The recent colonial pipeline hack has been a sobering wake up call for the energy and natural resources sector. The sheer vulnerability of critical infrastructure has been laid bare, and even led to government initiatives on regulating cybersecurity for the same. The intense pressure to integrate with the digital revolution in recent years has also opened it up to a whole new threat intelligence landscape. The tools that were used to help the industry run efficiently through remote operations are vulnerable enough to be exploited by cyber criminals. Malware and IT/OT integrations continue to be top risks for the industry as it tries to build a secure foothold on the digital frontier.
Healthcare and Life Sciences
Striving to keep pace with the increased global demands brought by COVID-19, the healthcare sector supply chains have been more taxed than ever before in recent years. This overextended and high-risk supply chain in particular requires multiple layers of security to stave off cybercriminals that can cause cargo theft, temperature malfunctions, counterfeiting, and other crippling risks. Logistical issues in particular, fostered by increasingly complex supply chains and a growing number of exchange points have opened up multiple end-points ripe for exploitation. An industry that is more time-sensitive than most with truly life-or-death consequences, maintaining cybersecurity hygiene across endpoints and third party contractors is the greatest challenge.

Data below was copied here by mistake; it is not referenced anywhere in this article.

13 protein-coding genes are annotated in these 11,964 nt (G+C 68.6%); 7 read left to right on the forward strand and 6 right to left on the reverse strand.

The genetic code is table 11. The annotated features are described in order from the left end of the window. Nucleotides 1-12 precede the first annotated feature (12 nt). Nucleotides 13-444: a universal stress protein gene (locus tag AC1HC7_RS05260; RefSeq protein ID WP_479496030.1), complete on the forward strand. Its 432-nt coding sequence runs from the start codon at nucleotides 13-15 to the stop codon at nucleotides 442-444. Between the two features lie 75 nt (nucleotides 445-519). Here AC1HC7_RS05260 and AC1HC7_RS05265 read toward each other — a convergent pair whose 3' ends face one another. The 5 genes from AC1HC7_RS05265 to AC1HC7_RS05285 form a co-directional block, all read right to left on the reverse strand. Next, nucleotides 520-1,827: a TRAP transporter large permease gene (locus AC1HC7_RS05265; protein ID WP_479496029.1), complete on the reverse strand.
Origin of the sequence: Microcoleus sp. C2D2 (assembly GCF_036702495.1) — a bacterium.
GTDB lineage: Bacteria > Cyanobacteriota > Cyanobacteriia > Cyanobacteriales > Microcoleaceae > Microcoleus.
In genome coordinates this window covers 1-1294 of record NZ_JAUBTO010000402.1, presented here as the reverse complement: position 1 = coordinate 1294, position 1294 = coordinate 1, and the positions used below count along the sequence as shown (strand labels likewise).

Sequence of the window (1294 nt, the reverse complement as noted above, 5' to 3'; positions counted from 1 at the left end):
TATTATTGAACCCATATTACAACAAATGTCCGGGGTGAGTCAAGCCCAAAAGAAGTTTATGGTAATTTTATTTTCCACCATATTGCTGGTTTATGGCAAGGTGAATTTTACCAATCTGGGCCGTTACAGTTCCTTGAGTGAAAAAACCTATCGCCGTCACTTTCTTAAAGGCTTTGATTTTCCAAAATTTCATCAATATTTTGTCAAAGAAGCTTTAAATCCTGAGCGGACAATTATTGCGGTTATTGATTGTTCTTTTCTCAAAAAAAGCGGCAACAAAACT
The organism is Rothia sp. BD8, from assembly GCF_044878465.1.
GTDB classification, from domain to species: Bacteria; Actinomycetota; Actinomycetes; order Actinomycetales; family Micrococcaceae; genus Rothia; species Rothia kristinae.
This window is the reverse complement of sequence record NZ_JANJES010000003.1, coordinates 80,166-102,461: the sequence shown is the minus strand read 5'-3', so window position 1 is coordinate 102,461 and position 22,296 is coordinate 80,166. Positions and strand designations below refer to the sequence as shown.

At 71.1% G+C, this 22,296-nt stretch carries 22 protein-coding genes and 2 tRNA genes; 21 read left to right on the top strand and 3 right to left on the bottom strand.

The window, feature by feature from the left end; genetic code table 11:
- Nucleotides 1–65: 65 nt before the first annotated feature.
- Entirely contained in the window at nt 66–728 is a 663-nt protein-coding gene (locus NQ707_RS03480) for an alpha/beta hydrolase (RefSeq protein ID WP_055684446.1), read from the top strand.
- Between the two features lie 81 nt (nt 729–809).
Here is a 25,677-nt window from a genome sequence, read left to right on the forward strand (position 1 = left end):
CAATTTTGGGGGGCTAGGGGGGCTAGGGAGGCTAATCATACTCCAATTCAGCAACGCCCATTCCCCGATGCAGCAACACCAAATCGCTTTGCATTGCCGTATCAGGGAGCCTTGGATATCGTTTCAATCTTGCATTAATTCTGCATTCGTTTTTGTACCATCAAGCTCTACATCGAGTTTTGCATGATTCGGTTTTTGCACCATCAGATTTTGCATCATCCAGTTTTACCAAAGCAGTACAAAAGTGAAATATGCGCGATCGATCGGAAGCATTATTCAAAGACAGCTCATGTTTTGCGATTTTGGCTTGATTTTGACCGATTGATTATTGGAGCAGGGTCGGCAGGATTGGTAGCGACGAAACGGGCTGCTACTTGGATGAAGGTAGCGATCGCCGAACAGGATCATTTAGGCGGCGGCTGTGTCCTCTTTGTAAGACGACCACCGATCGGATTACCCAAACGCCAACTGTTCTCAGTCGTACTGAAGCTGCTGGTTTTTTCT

For the manufacturing sector, a spate of new techniques and tactics utilized by cyber criminals have ravaged the industry. As per a 2020 report, this sector is one of the most targeted industries for malicious browser breaches, comprising of over 38.6% of all global attacks. Phishing-based attacks are the largest risk for the manufacturing sector and when paired with a lack of security awareness and employee negligence, the threat only doubles in size and scope. Monitoring these threats across shadow IT devices and all endpoints is a great challenge for the industry
Supply chain resilience will continue to be the need of the hour as long as they continue to evolve and grow more complex. But as long as we are focused on enhancing security operations and ready to develop new solutions to address these needs, with leaders willing to implement the same – the sinister shadow of cybercrime will no longer be the menace.